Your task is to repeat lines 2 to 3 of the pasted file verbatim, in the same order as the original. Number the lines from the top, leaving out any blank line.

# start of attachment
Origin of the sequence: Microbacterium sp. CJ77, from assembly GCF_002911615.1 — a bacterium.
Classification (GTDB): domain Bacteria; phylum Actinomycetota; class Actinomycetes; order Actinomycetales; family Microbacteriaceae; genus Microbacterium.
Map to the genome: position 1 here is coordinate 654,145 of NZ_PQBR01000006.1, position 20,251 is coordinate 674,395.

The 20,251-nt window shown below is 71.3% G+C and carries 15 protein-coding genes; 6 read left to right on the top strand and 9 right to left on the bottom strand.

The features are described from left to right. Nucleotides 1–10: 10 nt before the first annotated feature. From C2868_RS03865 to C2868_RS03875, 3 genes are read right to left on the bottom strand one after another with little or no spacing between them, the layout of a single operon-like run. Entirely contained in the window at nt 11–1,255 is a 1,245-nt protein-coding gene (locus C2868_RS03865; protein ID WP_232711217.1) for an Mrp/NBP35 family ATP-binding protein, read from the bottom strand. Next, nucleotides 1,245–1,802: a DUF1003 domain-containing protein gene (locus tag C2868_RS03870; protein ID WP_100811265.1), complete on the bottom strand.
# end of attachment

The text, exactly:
Classification (GTDB): domain Bacteria; phylum Actinomycetota; class Actinomycetes; order Actinomycetales; family Microbacteriaceae; genus Microbacterium.
Map to the genome: position 1 here is coordinate 654,145 of NZ_PQBR01000006.1, position 20,251 is coordinate 674,395.